Another one from the old Reader files…
When I lived in Sherwood Park, a family down the road had sprinklers built into their front lawn. I thought it was the neatest thing. They had a set of switched under the kitchen sink that would flip on the sprinkler sets and away they went; watering the lawn at their whim.
Now that I’m a bit older, and have my own house, I can finally have the lawn sprinkler that I thought was so darn cool!
Except that it costs just short of an arm and a leg.
Enter the DIY lawn automation system. Instead of running hose and pipe underground, you run inexpensive hoses around your yard (in your garden, through bushes, etc) and plant some sprinkler heads in some places where you can obtain good coverage. Attach it to a timer that controls a valve, and you’re set!
This could work really well for my yard. The sides of my house never seem to have a problem getting and staying green (they’re in the shade a lot), but my front and back yards tend to get the heat of the sun – then I can’t seem to water them enough, and I usually wind up with a brown weedy lawn. Not exactly fun play-time material for the little one.
So, for the back, I could place a sprinkler under each corner of the deck, and let it overshoot from side to side a bit – like set the angle of coverage to be a little over 90 degrees. I could also put one right in the middle, again under the front lip of the deck, and set it for 180 degrees, but that’s likely to cover my neighbors' lawn too.
For the front, if I were OK watering my sidewalk (which drains into the lawn to a point), 1 at each corner of the house would do the trick (since there’s a garden all across the front, except for the front step).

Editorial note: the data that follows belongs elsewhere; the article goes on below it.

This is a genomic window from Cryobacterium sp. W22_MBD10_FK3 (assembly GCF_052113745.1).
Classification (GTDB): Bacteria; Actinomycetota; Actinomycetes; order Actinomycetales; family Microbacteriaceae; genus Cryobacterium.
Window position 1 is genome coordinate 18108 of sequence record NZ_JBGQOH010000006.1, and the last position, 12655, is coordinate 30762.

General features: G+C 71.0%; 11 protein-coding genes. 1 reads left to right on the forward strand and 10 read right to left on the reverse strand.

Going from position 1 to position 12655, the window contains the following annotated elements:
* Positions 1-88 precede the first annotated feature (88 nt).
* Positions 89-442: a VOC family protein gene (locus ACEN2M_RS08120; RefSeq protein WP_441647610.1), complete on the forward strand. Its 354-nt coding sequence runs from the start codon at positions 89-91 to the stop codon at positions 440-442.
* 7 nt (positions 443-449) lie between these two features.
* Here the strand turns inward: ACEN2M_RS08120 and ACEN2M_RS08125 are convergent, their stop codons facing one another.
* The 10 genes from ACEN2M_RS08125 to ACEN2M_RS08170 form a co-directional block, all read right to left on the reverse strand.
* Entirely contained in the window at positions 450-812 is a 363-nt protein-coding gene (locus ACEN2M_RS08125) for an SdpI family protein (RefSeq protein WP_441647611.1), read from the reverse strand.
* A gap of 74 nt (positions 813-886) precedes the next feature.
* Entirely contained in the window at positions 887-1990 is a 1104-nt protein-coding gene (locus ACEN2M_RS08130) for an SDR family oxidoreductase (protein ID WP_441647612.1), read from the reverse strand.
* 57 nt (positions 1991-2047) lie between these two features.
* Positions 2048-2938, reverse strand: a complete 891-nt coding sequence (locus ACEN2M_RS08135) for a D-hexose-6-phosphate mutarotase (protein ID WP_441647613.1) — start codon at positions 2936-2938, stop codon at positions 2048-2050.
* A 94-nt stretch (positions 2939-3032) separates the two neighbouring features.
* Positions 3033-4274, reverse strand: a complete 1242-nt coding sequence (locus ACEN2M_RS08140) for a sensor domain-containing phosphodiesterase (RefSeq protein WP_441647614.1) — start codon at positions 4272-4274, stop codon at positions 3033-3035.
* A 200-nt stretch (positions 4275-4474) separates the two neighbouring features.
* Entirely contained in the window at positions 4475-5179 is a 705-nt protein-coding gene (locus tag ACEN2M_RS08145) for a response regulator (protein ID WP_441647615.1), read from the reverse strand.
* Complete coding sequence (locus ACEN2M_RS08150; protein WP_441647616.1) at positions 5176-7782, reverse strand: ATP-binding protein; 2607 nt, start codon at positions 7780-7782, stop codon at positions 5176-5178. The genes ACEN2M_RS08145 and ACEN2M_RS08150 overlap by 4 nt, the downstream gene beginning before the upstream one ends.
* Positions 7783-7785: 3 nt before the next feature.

In total, that’s 4 sprinkler heads, and probably less than 100’ of hose to run it all. Combine that with some sort of automation, and you’ve got yourself a green lawn.
I read through the comments on the original Lifehacker thread, and there were a few suggestions:
- Get and use some plumber’s tape around the connections at the house. These connections are always “on” since the valve is in the automation piece. (this is sound – mine leak, they always have leaked, and I’ve never been at a home where I’ve had to water something using the outside connections that didn’t leak).
- If water pressure is low, consider buying 2 timers (I don’t know if this is the case for me. I 2 faucets on the house; one at the front, one at the back. I don’t think 1 could run 4 sprinklers, but 2 may be able to run 2 each – either way, I am buying 2).
- Buy a good sprinkler – don’t get cheap (There are some that are plastic that have a relatively narrow stem. These kinds tend to move as the sprinkler operates. You’d almost want one that had a really broad blade on 2 or more sides of the stem)
- Roll your own timer. This is above my current skillset, but if you could, you could probably save some coin and add some nice features, like a means of disabling a cycle if it has rained in a certain amount of time.
There are some pretty bad-ass timers out there, but just like any automation project, it all depends on what your budget can afford!